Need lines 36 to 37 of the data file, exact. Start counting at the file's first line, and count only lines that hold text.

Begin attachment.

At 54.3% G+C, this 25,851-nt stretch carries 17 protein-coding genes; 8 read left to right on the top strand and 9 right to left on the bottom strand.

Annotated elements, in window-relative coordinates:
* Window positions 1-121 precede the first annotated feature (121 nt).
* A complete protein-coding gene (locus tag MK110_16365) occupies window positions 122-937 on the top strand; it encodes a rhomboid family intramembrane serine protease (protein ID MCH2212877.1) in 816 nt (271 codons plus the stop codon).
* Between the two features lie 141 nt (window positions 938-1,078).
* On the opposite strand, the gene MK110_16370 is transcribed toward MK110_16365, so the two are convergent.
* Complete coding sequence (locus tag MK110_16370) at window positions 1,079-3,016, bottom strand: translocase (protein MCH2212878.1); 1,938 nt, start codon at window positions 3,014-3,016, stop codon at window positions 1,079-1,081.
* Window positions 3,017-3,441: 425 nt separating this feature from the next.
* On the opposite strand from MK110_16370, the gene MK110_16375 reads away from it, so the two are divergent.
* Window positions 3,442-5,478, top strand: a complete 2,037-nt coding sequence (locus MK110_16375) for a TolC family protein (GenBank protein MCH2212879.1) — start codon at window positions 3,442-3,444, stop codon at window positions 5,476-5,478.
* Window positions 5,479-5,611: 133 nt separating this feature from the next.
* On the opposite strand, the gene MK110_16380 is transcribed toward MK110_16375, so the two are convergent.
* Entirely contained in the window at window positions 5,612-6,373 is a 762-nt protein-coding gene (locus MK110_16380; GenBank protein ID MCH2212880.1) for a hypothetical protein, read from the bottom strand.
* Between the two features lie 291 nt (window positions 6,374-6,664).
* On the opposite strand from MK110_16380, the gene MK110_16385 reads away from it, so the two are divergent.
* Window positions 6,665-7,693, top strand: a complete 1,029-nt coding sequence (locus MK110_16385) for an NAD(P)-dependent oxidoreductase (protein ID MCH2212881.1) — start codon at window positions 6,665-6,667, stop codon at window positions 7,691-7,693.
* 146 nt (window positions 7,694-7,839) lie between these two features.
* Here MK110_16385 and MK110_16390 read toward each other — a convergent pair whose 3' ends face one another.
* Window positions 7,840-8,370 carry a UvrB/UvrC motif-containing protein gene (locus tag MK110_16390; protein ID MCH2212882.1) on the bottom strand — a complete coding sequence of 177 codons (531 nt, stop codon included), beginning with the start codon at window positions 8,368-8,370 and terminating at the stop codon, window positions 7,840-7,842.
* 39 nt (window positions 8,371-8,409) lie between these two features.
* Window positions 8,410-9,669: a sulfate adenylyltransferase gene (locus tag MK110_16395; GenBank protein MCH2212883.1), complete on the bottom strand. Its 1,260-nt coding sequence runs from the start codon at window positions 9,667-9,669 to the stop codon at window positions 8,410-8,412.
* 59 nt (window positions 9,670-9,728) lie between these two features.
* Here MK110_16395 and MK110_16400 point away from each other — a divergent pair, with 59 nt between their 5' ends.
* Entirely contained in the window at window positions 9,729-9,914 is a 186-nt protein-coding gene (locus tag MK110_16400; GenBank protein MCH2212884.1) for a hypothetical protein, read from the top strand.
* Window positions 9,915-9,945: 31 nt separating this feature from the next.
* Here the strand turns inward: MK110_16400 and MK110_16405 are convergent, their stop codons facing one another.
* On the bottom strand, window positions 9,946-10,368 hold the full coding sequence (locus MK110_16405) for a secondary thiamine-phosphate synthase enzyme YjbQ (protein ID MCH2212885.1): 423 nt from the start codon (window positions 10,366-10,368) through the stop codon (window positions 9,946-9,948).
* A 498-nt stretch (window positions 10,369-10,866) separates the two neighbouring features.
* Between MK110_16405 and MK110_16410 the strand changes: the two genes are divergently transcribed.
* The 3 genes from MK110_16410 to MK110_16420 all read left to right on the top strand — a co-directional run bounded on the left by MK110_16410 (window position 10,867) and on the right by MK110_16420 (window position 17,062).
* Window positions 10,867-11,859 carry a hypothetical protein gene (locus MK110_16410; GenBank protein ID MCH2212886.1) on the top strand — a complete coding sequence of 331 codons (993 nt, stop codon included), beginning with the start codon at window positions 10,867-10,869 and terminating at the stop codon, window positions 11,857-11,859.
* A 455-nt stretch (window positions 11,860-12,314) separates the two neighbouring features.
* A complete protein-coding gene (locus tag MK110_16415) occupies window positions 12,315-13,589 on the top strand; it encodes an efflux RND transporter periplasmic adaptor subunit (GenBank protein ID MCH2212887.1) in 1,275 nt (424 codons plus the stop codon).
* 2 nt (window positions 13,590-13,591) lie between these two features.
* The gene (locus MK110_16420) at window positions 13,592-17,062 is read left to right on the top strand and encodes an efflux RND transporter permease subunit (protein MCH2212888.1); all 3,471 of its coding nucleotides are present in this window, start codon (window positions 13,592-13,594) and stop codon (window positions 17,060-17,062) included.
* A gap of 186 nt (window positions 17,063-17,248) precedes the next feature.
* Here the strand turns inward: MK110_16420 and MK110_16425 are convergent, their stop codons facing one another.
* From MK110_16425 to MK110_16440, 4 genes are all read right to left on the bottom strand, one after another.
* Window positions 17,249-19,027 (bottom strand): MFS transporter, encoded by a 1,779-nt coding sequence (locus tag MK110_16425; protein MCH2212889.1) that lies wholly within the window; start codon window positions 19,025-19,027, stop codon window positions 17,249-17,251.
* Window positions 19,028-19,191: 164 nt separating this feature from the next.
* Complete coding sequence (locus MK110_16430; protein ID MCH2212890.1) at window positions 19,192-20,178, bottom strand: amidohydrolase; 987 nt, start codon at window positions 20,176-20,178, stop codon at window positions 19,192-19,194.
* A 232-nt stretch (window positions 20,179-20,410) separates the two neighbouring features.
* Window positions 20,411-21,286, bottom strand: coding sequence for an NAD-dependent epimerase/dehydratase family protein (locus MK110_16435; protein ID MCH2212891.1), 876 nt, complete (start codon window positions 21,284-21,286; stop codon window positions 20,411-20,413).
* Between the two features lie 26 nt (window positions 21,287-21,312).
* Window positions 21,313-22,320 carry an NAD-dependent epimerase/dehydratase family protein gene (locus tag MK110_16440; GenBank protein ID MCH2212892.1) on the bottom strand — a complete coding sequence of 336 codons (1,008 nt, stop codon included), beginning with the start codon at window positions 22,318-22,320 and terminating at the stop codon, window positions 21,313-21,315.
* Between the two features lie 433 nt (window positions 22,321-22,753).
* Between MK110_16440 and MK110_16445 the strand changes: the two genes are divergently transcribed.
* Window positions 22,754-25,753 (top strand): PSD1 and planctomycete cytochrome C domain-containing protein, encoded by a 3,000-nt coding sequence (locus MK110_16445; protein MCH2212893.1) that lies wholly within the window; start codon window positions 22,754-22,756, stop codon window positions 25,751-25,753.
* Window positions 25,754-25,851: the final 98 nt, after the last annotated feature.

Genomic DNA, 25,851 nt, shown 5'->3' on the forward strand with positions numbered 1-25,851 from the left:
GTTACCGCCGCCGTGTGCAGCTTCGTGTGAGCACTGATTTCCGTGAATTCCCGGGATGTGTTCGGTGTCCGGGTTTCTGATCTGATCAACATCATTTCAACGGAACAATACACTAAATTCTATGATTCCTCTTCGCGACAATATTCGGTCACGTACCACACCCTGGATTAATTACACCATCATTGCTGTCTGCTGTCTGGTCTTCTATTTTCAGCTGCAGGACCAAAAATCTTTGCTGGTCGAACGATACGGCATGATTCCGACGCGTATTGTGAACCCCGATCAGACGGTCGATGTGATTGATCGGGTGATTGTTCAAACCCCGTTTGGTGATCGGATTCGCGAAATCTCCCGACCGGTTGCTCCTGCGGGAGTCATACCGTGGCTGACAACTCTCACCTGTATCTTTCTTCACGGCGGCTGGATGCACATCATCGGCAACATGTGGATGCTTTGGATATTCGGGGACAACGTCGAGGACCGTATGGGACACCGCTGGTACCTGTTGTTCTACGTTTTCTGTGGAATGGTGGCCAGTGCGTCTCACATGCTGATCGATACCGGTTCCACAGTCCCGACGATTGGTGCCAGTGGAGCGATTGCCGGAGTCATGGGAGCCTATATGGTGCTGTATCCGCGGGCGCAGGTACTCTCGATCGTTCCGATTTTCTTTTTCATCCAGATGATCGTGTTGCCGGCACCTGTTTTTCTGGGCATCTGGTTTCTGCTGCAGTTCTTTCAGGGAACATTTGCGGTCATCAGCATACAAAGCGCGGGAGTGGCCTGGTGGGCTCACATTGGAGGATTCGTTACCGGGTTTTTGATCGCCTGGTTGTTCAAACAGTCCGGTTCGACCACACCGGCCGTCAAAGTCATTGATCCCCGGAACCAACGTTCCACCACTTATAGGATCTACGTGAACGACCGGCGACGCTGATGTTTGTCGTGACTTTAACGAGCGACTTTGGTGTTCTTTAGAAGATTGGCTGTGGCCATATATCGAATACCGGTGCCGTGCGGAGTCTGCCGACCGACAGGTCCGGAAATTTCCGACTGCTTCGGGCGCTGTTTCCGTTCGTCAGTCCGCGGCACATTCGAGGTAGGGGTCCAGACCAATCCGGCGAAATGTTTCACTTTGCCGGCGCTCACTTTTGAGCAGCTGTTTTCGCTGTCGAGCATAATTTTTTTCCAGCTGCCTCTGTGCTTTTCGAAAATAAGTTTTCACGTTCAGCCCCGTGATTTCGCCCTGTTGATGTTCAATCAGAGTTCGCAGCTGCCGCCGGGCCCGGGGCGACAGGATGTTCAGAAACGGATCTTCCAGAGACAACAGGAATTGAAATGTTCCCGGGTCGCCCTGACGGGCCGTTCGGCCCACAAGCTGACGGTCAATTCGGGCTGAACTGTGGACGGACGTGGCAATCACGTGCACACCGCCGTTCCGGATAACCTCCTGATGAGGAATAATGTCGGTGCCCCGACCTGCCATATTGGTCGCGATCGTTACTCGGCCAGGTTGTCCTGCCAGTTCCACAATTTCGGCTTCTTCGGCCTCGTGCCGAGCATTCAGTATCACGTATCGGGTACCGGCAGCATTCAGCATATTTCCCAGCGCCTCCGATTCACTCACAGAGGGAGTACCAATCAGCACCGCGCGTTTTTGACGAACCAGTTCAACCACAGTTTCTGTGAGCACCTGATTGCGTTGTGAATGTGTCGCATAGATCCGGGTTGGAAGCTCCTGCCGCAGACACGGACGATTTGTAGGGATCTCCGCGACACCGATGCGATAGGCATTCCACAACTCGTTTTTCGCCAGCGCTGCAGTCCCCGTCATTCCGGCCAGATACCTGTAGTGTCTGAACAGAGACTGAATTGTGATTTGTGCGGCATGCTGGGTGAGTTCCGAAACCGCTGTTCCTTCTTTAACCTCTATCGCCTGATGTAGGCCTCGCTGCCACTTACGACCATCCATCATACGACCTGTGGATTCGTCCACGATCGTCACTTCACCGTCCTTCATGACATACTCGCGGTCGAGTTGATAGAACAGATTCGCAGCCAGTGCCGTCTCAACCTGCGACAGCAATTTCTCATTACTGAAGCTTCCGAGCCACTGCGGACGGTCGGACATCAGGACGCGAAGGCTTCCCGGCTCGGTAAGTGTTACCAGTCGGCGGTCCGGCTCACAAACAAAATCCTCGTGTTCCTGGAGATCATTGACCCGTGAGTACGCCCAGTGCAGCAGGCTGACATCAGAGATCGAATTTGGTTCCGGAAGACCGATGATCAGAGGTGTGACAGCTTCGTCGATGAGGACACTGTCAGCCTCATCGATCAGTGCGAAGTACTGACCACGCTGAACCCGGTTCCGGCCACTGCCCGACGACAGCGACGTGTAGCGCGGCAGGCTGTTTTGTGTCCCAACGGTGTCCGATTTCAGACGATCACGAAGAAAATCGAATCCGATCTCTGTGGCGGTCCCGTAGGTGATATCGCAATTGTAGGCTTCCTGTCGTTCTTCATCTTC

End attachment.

* A gap of 186 nt (window positions 17,063-17,248) precedes the next feature.
* Here the strand turns inward: MK110_16420 and MK110_16425 are convergent, their stop codons facing one another.